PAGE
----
A dearth of clean water forces many residents to queue up and fill jerry cans from water trucks, in one of the worst recorded outbreaks of cholera in modern history. No reporter narration.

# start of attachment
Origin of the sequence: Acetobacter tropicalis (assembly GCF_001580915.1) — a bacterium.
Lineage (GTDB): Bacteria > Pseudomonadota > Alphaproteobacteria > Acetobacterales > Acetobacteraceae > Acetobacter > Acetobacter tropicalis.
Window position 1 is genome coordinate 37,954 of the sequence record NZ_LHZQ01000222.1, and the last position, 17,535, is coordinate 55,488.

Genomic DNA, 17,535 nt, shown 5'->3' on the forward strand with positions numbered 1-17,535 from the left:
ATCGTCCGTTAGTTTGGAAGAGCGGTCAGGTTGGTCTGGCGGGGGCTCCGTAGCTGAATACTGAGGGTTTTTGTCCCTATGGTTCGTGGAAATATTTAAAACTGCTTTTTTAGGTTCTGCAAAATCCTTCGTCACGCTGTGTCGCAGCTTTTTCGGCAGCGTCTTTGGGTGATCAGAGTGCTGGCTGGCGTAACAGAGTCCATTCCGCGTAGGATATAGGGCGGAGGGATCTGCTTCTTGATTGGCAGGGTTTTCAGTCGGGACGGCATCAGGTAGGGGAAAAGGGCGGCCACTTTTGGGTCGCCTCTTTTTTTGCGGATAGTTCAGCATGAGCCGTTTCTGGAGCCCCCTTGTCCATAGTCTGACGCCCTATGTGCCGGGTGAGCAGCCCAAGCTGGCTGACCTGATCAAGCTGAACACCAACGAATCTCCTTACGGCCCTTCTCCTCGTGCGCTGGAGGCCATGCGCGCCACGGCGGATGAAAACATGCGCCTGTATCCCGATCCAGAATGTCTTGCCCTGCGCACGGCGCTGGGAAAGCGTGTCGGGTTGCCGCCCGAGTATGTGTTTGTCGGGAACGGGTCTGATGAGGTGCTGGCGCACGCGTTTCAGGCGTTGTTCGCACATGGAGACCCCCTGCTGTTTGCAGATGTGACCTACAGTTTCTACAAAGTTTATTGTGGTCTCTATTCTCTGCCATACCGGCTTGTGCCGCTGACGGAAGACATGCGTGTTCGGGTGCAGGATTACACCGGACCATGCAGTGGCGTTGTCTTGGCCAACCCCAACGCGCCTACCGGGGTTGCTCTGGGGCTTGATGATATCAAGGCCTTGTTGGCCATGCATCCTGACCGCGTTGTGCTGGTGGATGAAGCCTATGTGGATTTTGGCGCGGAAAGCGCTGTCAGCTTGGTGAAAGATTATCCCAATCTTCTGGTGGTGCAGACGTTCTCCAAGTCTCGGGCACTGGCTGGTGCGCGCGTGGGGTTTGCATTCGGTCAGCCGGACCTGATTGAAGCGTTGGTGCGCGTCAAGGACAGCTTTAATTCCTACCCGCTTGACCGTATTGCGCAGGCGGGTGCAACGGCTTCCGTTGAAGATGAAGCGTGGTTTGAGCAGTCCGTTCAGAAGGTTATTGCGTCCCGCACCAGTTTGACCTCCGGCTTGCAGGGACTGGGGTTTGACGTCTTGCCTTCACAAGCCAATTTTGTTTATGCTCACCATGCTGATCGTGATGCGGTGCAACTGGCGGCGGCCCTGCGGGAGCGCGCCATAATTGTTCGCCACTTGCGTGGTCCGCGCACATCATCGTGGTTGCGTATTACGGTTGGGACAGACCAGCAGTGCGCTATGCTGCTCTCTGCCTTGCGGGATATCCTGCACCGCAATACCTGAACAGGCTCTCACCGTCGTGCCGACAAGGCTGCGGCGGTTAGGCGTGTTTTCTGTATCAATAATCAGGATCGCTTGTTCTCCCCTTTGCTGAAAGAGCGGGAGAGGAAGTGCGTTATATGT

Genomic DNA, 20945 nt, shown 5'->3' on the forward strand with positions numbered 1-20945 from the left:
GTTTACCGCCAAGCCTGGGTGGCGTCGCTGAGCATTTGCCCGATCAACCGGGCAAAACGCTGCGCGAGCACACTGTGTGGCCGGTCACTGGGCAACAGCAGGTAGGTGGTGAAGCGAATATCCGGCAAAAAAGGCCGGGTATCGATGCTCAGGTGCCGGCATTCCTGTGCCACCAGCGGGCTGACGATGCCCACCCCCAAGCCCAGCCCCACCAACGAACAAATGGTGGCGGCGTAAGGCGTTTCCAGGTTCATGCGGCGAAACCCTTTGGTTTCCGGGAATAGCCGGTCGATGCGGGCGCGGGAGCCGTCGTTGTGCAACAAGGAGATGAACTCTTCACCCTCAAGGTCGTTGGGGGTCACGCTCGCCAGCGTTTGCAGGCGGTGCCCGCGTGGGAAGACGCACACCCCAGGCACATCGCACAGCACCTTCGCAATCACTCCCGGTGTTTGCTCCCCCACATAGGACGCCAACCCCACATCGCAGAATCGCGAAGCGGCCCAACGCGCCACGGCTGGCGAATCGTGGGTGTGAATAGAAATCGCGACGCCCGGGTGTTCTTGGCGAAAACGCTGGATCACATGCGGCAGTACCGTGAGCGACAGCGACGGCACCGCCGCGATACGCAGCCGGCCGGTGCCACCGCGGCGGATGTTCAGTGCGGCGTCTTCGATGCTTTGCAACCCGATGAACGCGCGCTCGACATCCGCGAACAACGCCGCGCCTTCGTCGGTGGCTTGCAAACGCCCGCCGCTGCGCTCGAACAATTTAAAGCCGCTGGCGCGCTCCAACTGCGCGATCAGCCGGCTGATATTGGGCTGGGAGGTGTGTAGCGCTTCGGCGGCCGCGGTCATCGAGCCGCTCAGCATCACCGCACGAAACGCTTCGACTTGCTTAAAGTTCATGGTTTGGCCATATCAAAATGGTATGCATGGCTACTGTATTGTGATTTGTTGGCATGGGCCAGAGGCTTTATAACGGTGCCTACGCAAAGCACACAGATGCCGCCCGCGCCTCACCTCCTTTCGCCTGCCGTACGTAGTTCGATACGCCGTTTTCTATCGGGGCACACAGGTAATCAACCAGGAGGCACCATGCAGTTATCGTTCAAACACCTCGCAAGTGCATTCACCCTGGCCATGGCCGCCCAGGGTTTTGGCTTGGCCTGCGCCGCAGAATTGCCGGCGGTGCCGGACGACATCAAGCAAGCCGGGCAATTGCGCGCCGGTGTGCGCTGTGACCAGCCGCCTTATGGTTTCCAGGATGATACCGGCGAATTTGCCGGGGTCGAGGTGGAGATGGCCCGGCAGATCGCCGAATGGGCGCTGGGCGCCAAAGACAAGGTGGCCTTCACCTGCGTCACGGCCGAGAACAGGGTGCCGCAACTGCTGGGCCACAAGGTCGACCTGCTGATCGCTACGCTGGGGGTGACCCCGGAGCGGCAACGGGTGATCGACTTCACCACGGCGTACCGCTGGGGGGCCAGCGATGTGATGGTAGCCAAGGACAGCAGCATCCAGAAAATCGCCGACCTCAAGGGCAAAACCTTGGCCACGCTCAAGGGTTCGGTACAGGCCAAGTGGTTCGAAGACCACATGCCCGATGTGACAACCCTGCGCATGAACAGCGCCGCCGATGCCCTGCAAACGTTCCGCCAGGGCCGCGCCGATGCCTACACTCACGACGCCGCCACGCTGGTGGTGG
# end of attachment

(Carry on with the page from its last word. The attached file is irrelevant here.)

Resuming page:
(ROUGH CUT - NO REPORTER NARRATION) A dearth of clean water has forced many residents to queue up and fill jerrycans from water trucks. Yemen's cholera outbreak is so widespread that drinking contaminated water can quickly lead to death. Nearly 2,000 people have already succumbed to one of the worst recorded outbreaks of cholera in modern history, with over 400,000 having contracted the disease, according to the World Health Organisation. The President of the International Committee Of The Red Cross (ICRC), Peter Maurer, said on Thursday (July 27) that most of the affected cities are suffering because of failing infrastructure and the collapse of the country's health system. A build up of rubbish in the streets is also exacerbating the problem. The United Nations estimates that in Yemen a child under the age of five dies every 10 minutes from preventable causes, two million people have fled fighting near their homes and only half of hospitals have staff and supplies to function normally.